[Novel] A Song of Ice and Fire (George R.R. Martin)

Game of Thrones

George R.R. Martin crafts one of the most fantastic worlds of political intrigue and human drama in the realm of fiction, and is quite rightfully hailed as the current king of an otherwise stale genre.

Ironically, the TV series capture the essence of the books so well, I don’t know which I even prefer. Might as well lean towards the series for its amazing visuals and faster pace as Martin’s prose, while nice, is nothing to write home about, and while there seem to be a few minor changes between the two versions that become more apparent in later books, both are still essentially trying to tell the same story.

Positive: Negative:
Interesting, rich setting based on medieval Europe The pacing can feel a bit slow at times
Interesting, likable, relatively profound characters
Enthralling plot full of shocking twists
Interesting, well thought-out story concentrating on medieval life and politics


4 thoughts on “[Novel] A Song of Ice and Fire (George R.R. Martin)

    1. Oh, do they? I haven’t seen the newest season of the show yet, but I’ve seen the rest. Actually, I haven’t gone as far with the books, as I stopped on the second one and just glanced over random scenes in the rest since I felt I was only retreading the old path.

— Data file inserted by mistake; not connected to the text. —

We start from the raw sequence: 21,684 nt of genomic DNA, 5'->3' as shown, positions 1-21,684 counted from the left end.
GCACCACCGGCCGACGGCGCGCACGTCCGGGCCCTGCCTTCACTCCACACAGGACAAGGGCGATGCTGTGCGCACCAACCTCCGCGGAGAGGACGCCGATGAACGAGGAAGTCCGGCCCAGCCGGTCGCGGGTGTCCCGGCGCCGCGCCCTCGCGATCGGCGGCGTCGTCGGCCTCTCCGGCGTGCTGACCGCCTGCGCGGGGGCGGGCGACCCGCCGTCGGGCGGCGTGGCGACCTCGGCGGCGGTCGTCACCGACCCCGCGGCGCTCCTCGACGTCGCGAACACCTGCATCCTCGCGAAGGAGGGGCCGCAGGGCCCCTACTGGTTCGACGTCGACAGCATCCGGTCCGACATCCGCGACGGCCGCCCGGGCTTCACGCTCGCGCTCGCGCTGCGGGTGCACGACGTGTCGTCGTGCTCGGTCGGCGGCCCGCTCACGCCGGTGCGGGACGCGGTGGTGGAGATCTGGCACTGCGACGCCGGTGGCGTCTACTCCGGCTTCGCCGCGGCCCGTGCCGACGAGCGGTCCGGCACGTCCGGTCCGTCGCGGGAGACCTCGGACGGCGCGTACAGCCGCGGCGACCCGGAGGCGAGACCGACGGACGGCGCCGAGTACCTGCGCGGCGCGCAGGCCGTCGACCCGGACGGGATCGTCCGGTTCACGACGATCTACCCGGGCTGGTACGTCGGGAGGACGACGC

All the minor changes, like character ages, I actually liked in TV series, so I figured I wouldn’t gain much by reading further. When exactly does the plot actually split season/book-wise? I guess I could try checking the books from that part again.


      1. That’s kind of a hard question.
        There are couple of plot lines omitted in the third season already (Catelyn Stark’s, for example). And then with each season it gets more and more different and complicated. Varys’ plotline only follows the source material in the first season and then slowly starts to drift away until it’s completely different in S5.
        The series’ Dorne plotline can’t follow the books anymore, it’s already evident, since they didn’t even include some of the characters and killed off others, who are still alive and well in the books.
        There are a lot of “catchups” going on in S6. They only just started to introduce some characters that were supposed to be introduced a season or two ago. And it seems they can’t really write them into story all that well at this point, so they come off as if they appear out of nowhere.
        So, yeah, there is no simple answer to (where does it start to differ?). If you’re interested in the changes, you’ll pretty much have to read the whole thing.

        In the end, in terms of how it “feels”, I guess you could just watch the show and be done with it (Of course, the writing clearly suffers in the S6, since they need to catch up). Even though there are pretty major differences already (like the whole factions of the war for the Iron Throne are missing), they still try to fit all the key points of the story in the show.


      2. I guess I was a bit hasty to state what I stated then.

        I might switch back to books if I feel the show’s starting to fall apart or something later, but so far I’m enjoying them equally well so the more fast-paced show takes the precedence.


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